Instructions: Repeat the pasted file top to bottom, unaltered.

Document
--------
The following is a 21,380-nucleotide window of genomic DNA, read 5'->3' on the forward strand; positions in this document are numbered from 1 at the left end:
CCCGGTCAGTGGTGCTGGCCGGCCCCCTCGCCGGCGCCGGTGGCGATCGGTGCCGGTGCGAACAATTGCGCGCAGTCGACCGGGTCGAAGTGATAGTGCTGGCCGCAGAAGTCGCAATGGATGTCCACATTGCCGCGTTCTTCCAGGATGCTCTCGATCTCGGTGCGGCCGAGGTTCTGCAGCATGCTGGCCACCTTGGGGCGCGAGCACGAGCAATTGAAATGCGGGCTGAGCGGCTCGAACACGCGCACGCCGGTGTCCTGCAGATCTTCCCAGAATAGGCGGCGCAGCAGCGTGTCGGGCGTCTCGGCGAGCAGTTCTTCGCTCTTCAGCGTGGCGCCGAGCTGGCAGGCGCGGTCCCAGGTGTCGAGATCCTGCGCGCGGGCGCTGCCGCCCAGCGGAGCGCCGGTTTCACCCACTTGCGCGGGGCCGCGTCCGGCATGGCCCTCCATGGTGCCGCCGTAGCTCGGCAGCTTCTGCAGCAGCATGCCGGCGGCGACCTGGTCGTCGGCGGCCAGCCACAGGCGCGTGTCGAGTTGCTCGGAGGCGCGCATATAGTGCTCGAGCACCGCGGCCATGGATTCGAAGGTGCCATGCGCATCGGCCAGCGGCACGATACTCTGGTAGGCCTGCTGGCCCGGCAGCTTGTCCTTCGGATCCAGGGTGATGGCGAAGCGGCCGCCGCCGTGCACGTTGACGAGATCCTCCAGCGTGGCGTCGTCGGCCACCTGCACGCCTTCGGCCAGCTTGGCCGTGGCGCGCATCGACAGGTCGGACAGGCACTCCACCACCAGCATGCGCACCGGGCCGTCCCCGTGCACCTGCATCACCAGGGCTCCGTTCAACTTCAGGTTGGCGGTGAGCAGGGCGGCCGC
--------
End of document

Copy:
The following is a 21,380-nucleotide window of genomic DNA, read 5'->3' on the forward strand; positions in this document are numbered from 1 at the left end:
CCCGGTCAGTGGTGCTGGCCGGCCCCCTCGCCGGCGCCGGTGGCGATCGGTGCCGGTGCGAACAATTGCGCGCAGTCGACCGGGTCGAAGTGATAGTGCTGGCCGCAGAAGTCGCAATGGATGTCCACATTGCCGCGTTCTTCCAGGATGCTCTCGATCTCGGTGCGGCCGAGGTTCTGCAGCATGCTGGCCACCTTGGGGCGCGAGCACGAGCAATTGAAATGCGGGCTGAGCGGCTCGAACACGCGCACGCCGGTGTCCTGCAGATCTTCCCAGAATAGGCGGCGCAGCAGCGTGTCGGGCGTCTCGGCGAGCAGTTCTTCGCTCTTCAGCGTGGCGCCGAGCTGGCAGGCGCGGTCCCAGGTGTCGAGATCCTGCGCGCGGGCGCTGCCGCCCAGCGGAGCGCCGGTTTCACCCACTTGCGCGGGGCCGCGTCCGGCATGGCCCTCCATGGTGCCGCCGTAGCTCGGCAGCTTCTGCAGCAGCATGCCGGCGGCGACCTGGTCGTCGGCGGCCAGCCACAGGCGCGTGTCGAGTTGCTCGGAGGCGCGCATATAGTGCTCGAGCACCGCGGCCATGGATTCGAAGGTGCCATGCGCATCGGCCAGCGGCACGATACTCTGGTAGGCCTGCTGGCCCGGCAGCTTGTCCTTCGGATCCAGGGTGATGGCGAAGCGGCCGCCGCCGTGCACGTTGACGAGATCCTCCAGCGTGGCGTCGTCGGCCACCTGCACGCCTTCGGCCAGCTTGGCCGTGGCGCGCATCGACAGGTCGGACAGGCACTCCACCACCAGCATGCGCACCGGGCCGTCCCCGTGCACCTGCATCACCAGGGCTCCGTTCAACTTCAGGTTGGCGGTGAGCAGGGCGGCCGC